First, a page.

A longer trailer will move differently behind the truck in a shorter trailer. Both the length and weight of the trailer affect the amount of weight on the tongue and swaying the backend. Most experts agree that a longer trailer is actually easier to close to eight because it will have slower delay life.
However, the total radius with a longer trailer will be longer. Therefore your turns will be much wider. In addition, you only to watch the inside corner very carefully for obstacles.
What Are the Disadvantages of a Longer Trailer?
The longer your trailer is, the more difficult it is to look for camps to stay in. Generally, state parks commonly have a length restriction of 45 feet. However, when your rig is 41 feet or above, you have to expect that you will only be accommodated by less than 10% of the campsites. On the other hand, 98% of campsites can accommodate trailers that are 19 feet and less.
Another disadvantage of a longer travel trailer is the total weight. Once you get up to 30 or more feet and 7 to 8,000 pounds you will need a 3/4 ton or 1-ton truck to tow it. Keep in mind that you’re towing capacity will be reduced by up to 20% at altitude and over the mountain passes
A longer trailer has more tail drag in the black end. You will need to be driving on relatively flat roads. So you will be limited to maintained roads and campgrounds. You will not be able to off-radio or boondock much.
What are the Advantages of a Longer Travel Trailer
A bigger, longer-length travel trailer has many advantages. A longer camper has more room inside giving you more space to move around. You will also have more privacy. Our trailer with 35 feet length actually has 2 separate bedrooms with doors.
Another advantage is the convenience of the space. A smaller camper will need to be spending time changing the inside back-and-forth between living quarters and sleeping quarters. Our first Taylor was a 20-foot long vintage camper with no slide-outs. Every night and every morning we had to transform it back into a table put the bunks away and make the bed back into a couch just to have breakfast.
A longer travel trailer can carry more weight. Once you have a camper you will want to load it up with all your favorite camping gear. You would be surprised how much your finger in toys ends up weighing. In addition, if you are Boondocking he will be also be carrying a full tank of water to your campsite.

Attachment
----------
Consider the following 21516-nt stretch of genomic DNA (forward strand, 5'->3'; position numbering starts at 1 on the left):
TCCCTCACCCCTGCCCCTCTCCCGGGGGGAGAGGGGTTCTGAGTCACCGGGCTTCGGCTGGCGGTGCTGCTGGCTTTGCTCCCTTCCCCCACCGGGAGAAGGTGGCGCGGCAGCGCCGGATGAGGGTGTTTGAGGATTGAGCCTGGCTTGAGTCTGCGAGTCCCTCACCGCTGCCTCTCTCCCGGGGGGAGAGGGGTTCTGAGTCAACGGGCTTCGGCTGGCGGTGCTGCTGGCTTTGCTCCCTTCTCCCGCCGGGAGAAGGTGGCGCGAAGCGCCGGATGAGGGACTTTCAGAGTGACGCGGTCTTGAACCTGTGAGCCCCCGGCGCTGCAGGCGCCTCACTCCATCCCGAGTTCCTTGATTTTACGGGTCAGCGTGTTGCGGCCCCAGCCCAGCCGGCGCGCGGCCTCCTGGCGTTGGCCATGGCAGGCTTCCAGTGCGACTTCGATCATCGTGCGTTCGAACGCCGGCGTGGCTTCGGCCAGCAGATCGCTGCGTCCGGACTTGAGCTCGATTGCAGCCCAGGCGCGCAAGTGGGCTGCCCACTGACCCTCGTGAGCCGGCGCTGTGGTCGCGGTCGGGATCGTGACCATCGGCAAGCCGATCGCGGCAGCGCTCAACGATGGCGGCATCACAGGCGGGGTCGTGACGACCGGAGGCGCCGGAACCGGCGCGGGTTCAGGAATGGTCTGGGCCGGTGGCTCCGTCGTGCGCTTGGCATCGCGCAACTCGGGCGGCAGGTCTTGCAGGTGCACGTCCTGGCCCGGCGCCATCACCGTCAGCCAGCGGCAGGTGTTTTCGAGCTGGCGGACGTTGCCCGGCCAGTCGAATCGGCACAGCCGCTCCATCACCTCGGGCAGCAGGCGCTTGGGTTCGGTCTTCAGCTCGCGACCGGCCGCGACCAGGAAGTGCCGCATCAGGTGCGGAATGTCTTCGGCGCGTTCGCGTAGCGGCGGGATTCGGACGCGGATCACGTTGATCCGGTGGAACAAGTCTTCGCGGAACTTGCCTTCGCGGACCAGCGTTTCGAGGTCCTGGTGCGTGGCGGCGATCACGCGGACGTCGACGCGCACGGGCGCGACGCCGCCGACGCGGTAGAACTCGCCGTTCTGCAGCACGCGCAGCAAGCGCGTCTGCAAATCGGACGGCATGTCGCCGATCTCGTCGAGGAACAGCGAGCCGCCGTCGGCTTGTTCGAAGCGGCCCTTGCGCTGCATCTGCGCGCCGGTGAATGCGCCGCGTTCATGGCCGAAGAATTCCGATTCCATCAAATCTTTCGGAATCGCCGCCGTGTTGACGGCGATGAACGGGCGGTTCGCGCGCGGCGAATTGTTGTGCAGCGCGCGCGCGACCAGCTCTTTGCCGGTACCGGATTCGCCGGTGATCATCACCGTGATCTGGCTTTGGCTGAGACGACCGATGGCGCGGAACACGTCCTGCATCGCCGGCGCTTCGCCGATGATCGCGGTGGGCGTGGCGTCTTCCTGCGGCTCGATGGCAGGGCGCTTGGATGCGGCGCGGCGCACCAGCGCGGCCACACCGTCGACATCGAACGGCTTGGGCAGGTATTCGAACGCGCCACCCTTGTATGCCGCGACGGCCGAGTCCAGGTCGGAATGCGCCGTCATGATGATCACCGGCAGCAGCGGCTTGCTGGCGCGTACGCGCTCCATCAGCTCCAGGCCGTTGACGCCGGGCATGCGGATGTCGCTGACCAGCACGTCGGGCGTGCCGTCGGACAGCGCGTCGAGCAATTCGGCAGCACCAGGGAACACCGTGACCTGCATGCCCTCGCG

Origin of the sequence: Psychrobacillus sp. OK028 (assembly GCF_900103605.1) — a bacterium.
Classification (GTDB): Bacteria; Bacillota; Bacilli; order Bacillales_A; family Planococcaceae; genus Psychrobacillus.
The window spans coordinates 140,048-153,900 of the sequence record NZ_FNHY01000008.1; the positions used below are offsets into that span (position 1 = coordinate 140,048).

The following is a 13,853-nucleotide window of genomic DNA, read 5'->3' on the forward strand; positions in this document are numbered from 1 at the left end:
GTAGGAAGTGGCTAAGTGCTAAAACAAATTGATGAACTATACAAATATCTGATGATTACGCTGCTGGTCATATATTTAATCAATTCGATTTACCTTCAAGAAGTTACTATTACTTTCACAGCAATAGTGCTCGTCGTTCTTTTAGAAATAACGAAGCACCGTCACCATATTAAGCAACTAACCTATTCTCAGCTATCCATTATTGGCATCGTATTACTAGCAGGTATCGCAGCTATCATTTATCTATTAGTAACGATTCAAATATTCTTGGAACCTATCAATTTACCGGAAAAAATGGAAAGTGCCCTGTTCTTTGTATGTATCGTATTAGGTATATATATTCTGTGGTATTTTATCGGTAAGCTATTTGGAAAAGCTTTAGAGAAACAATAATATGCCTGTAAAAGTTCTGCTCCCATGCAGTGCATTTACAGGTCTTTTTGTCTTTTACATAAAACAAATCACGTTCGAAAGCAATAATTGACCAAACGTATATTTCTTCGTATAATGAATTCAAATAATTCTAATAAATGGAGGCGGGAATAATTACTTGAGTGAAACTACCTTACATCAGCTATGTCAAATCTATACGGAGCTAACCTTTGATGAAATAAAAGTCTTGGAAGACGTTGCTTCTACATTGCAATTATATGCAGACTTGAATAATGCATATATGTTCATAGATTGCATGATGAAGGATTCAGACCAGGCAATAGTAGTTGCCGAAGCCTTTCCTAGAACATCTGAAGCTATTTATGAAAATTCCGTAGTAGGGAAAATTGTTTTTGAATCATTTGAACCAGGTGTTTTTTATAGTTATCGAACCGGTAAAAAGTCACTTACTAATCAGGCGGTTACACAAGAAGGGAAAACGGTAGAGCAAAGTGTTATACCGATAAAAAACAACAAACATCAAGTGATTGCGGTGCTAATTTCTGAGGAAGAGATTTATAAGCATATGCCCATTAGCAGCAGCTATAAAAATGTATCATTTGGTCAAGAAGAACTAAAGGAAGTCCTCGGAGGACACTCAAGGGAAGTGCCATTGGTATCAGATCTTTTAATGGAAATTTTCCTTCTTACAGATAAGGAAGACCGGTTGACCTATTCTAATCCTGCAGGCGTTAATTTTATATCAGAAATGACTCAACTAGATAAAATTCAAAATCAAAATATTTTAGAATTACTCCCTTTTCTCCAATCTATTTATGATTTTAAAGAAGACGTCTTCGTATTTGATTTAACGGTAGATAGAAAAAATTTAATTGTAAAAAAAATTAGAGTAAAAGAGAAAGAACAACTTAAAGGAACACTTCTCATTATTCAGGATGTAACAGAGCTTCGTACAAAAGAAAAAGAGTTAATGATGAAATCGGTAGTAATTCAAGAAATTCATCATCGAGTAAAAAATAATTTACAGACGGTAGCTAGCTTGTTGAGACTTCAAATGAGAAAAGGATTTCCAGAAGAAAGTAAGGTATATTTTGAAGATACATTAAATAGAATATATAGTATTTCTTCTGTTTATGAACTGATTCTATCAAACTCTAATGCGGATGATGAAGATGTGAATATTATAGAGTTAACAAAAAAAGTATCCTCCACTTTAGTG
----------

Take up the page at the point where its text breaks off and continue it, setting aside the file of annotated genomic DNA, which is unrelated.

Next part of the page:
A larger trailer also responds to movement when towing more slowly than a short trailer. Some people even say driving a longer trailer is easier than a shorter one. The physics of the hinge point at the back of the tow vehicle and the distance to the back end of the trailer, that’s how quickly the very back of the trailer responds to small adjustments in the front.
Summing up the Optimal Length of a Travel Trailer
The best length for your travel trailer will depend on the needs of your family. If you are traveling long-term and want more space and amenities similar to an apartment, you will require a bigger camper. If you are planning on shorter trips to national parks and sightseeing, a shorter travel trailer will likely work for you.
Before buying a camper I always suggest that you try renting at least one similar to what you’re thinking of buying. Travel trailers are difficult to rent from national companies. However, you can rent from a private owner on Outdoorsy or RVezy.
To rent a camper similar to the one you’re thinking of buying simply go to the Outdoorsy or RVezy website. Once you’re on the website choose the destinations that you would like to pick up the travel trailer. Then from the options choose the number of people that should sleep and your ideal length.
For more resources in renting an RV, read some of our blogs under our RV series:
- 17 Tips to Know for Your First RV trip with Kids
- Questions to Ask Before Renting an RV
- Where the Best Deal on an RV Rental
- How to Reserve the Perfect Campsite Every Time
Hi, I’m Shauna – Welcome to Family Travel Fever. We are a large family, that was bitten by the travel bug! We travel with kids and extended family. I take the kids by myself sometimes because I don’t mind flying or driving solo with my crew to discover the coolest places.